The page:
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Teach Me How to Fish

4 July - 30 August



For generations, the nexus between food and identity within the Asian diaspora was a relationship cultivated through sustained exigency. Culinary rituals, carefully repeated, preserved and passed on, were vital for sustenance and survival, continuity and community-critical lifelines tethering immigrants to the past, to the ancestral homelands they left behind, while affirming identity, belonging, and security in the present. How is this nexus shifting for newer generations navigating their diasporic identities against hyper-globalization, neo-colonialism, and the hybridization, commodification, and cannibalization of cultural practices? As disparate cultures continue to coalesce, intermingle, evolve, or even dissipate, how are we to understand notions of authenticity, tradition, and heritage?

Borrowing from the ancient proverb (itself with contested origins) “Give a man a fish and you feed him for a day; teach a man to fish and you feed him for a lifetime”, the exhibition TEACH ME HOW TO FISH assembles diverse voices from the Asian diaspora of the present generation. Are we hunting, consuming, and subsisting in this world in a manner different than what was taught by our ancestors? How are we fishing, so to speak, for answers about our contested, marginalized, exoticized, and romanticized histories, our fragmented hybrid selfhoods, our homes, and our futures? The constellation of works creates pockets of meditative spaces facilitating ruminations on food as markers of identity and belonging, mediums of nostalgia, trauma, and loss, and mediators in the negotiation of diaspora politics.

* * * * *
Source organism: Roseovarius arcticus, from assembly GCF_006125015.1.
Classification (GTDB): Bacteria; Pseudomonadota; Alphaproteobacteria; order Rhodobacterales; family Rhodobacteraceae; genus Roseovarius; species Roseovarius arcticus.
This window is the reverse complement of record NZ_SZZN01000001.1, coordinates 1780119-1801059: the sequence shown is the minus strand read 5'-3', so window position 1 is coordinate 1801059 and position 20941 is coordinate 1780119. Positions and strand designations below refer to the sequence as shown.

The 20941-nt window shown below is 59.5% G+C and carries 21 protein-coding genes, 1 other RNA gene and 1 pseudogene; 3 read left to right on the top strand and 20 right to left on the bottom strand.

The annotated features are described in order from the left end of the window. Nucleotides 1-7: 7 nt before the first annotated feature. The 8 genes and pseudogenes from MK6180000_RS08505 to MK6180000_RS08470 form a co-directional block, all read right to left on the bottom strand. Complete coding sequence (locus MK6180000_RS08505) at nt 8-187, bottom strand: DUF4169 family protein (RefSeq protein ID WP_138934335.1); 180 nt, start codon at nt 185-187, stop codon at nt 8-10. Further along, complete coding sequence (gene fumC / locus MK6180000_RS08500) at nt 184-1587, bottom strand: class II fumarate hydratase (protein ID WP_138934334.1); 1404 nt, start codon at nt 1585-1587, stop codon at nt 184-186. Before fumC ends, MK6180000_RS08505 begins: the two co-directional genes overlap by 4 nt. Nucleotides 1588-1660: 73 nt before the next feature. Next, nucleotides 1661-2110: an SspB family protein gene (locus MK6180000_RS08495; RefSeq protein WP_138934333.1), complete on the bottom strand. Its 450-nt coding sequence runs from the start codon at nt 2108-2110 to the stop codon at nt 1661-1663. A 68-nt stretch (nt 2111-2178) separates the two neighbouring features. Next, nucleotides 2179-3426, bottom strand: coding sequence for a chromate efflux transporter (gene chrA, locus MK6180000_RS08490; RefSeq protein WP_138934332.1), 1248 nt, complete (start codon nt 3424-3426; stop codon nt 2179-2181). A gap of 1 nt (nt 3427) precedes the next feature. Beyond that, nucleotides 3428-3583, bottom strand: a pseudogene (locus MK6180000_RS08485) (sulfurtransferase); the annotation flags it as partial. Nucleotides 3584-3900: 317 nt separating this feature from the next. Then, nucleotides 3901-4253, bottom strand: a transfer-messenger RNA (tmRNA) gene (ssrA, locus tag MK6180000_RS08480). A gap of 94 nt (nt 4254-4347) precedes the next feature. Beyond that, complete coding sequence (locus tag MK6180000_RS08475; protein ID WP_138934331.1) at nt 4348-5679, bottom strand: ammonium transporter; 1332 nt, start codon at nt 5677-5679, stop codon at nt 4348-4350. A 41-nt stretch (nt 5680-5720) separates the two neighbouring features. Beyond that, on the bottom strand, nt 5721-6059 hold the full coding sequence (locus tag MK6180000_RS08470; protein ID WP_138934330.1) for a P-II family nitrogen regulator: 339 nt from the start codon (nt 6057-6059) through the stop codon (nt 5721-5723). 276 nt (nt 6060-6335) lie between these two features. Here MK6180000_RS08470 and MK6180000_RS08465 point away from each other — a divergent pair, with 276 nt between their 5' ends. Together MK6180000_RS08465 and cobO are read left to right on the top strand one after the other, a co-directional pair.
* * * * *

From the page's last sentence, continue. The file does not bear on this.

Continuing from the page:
Featuring work by Elizabeth Atterbury, Peter Hong-Tsun Chan, Hyegyeong Choi, Dominique Fung, Kyoko Hamaguchi, Sally J. Han, Olivia Jia, Cindy Ji Hye Kim, Ji Woo Kim, Mike Lee, Zoe Blue M., Stephanie H. Shih, Miko Veldkamp, Lily Wong, Miyeon Yi, Yesiyu Zhao, Gongmo Zhou

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